3 tips to keep warm for less this winter

Winter wonderlands look lovely onscreen, but the reality is icy weather for all of us – with wind and rain adding to the unpleasantness for many. Keeping the family warm and dry through winter is an important priority, so we should be prepared.

Beating the winter chill needs a 3-pronged strategy: Keep yourselves warm, keep the heat in, and heat your home safely and cost-effectively.

1. Keep yourselves warm

Start with personal insulation to stop as much body heat escaping as possible. Dress in layers – long underwear or tights under a warm outer layer followed by a jersey, for example. Keep your hands and head warm with gloves and a woolly hat.

Several layers, especially wool or fleece, help trap warm air against your skin, slowing heat loss. Adding a scarf and coat when outdoors does the same. Drier equals warmer, too, so when it’s rainy, waterproof boots and rain gear will keep you warmer if you have to go out.

There are two advantages to starting with personal warmers for you and your family. Firstly, it’s an action most of us can afford to take immediately, even on a modest budget. Secondly, once everyone is wrapped up warmly whether indoors or out, you have their immediate needs covered.

That gives you time to tackle keeping your home warm and dry. This step is likely to cost a bit more, so it may take more planning.

2. Keep the heat in

It makes sense to check that your gutters are clear and sturdy before every rainy season, and that your roof has no leaks. It’s twice as important if you live where it rains in winter: leaks mean more cold water dripping in, which makes your rooms colder.

The same goes for windows that don’t close properly, or gaps in the doors or ceiling. They let in cold drafts while allowing warm air to escape. Fixing all this might be simple if you’re experienced at DIY, but most of us would need to hire professional help to close any holes in walls, floors, skirting boards or ceilings. The same goes for plumbing issues. You need to include those costs in your budget.

For difficult-to-seal areas like the bottom of a door, use a movable draft excluder. They’re simple enough to make: a long, thin sleeve of plastic, filled with sand and sealed is all you need. You push it against the bottom of a closed door to stop the wind sneaking underneath. Covering it with fabric and turning it into a cute sausage dog is optional.


Electric heaters can be more cost-effective than gas


Thick winter curtains covering the windows also help you lose less heat through the glass. Carpeted or wooden floors trap heat better than tile or stone. A more advanced solution – but one of the most effective – is ceiling insulation.

A layer of ceiling-insulating material inside the roof is the best way to keep a home warm. It’s estimated that an insulated room needs 51% less energy to heat than if uninsulated. Installing it can be costly, but the expense is justified by the long-term saving in heating costs.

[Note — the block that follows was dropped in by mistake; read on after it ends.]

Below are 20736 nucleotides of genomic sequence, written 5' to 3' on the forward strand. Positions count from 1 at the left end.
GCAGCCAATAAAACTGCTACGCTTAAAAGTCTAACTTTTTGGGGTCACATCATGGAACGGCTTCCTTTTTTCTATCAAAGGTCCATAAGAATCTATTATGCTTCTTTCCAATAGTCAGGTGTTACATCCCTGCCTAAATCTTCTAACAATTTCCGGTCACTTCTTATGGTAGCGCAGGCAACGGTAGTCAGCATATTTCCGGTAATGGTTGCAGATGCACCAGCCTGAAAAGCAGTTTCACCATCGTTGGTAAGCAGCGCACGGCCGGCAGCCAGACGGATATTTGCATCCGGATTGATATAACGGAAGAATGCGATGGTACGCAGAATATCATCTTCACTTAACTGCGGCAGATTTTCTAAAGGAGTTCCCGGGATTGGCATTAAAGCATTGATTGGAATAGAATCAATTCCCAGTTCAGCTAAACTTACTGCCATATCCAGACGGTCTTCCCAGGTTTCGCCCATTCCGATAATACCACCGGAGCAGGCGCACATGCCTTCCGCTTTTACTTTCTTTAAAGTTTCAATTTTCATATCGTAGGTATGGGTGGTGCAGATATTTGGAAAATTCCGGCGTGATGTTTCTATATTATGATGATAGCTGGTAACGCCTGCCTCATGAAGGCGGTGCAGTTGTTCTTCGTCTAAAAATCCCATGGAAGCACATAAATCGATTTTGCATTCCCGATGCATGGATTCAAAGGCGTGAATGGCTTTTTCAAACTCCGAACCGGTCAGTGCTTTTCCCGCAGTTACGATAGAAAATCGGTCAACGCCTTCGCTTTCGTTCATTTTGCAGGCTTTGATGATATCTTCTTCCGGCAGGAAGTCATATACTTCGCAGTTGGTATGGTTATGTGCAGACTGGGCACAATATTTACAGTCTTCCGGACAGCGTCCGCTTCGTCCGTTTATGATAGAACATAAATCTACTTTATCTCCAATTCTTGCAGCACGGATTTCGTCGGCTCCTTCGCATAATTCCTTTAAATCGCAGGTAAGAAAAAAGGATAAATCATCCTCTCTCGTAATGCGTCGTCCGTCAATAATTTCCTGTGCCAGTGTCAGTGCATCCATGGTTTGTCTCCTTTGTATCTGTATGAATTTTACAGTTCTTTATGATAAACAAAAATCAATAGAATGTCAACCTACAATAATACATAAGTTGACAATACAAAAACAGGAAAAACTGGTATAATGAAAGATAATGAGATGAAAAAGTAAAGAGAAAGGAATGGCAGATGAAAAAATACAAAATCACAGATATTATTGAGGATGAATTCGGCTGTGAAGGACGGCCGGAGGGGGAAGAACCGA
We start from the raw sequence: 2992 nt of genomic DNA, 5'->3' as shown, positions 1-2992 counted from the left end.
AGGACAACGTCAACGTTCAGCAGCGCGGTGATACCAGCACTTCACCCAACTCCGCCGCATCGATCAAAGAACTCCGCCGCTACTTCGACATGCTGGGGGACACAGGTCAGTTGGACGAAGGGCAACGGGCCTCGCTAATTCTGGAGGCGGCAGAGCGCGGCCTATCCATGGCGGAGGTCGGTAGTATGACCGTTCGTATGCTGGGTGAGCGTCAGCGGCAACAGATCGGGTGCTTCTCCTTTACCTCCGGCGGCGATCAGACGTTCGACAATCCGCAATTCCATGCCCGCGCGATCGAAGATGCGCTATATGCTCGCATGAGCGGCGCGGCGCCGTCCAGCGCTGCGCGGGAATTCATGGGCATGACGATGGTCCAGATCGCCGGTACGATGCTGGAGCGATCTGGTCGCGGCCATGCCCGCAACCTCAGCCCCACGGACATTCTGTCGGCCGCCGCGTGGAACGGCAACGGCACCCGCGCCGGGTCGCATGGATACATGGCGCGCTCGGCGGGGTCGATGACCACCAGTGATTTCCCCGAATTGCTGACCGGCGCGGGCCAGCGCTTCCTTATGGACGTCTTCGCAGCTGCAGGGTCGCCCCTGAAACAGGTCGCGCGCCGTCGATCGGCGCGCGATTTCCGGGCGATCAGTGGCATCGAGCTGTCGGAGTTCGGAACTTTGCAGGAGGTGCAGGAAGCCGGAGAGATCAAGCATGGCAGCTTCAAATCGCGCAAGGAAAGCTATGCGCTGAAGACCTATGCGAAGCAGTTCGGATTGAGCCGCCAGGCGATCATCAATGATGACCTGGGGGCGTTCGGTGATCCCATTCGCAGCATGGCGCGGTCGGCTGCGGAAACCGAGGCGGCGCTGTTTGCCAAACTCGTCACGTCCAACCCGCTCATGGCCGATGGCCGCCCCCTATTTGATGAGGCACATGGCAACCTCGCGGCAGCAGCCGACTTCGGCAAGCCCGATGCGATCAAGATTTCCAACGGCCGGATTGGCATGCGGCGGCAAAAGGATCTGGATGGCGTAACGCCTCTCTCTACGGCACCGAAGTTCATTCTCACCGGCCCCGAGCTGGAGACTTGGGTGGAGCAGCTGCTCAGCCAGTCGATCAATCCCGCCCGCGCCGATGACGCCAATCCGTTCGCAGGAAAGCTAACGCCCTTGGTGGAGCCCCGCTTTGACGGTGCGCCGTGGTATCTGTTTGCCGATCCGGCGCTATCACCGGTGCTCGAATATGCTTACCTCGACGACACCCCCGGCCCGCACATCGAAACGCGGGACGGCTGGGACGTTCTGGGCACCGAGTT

3. Warm up your home

Once you’ve set your home up to save heat, consider how you heat it. Of the most popular options, electric heaters can be more cost-effective than gas. They let you close all the windows, for a start – when you use gas heaters indoors, they must be placed near an open window to prevent a build-up of exhaust gases.

An electric panel heater on the wall can keep smaller rooms warm at minimal cost, as can a fin-type electric oil heater. For larger spaces you might choose a bar heater, with or without a fan attachment to spread the heat around the room.


Nedbank products are here to help in all 3 areas


To work out what a heater will cost you to run, check its power in kW. A 500W (0,5kW) heater uses 0,5kWh (kiloWatt-hours) of power in one hour; a 1,000W (1kW) heater uses 1 kWh, a 1,5kW heater will use 1,5kWh, and so on. The power tariff on your electricity bill will list the charge per kWh, so you can work out what each heater costs per hour.

It may take trial and error to find which heater warms up each room best, and at what cost. You may also want to factor in the cost of a generator capable of running at least one of those heaters during power interruptions.

How do you pay for this?

We have ranked these tips according to priority and affordability, so that even taking the first step will have some effect. But to be thoroughly prepared for winter you may need to cover all of them. Nedbank products are here to help in all 3 areas.

Growing kids need new winter clothes regularly, and you might have gaps in the grown-ups' winter wardrobes that need filling, too. For these purchases, as well as blankets, curtains, carpets and heaters, an overdraft or a credit card could help you cover the once-a-year strain on your cashflow.

You may not want to use your overdraft or credit card and tie up too much of either limit, because both of those tools are useful for everyday transactions. In that case, you could take out a Nedbank personal loan to cover these expenses, as well as the more costly improvements.

A Nedbank personal loan for home improvement could help you fix leaks and drafts, and maybe insulate your entire ceiling – while stocking up on heaters, curtains or carpets at the same retailer. You can get quality products and expert advice at one of our authorised partners and apply right there in-store.

The loan you qualify for will depend on your personal circumstances, so you might want to crunch some numbers on our repayments calculator to get a realistic idea of the budget you could have for your big winter upgrade.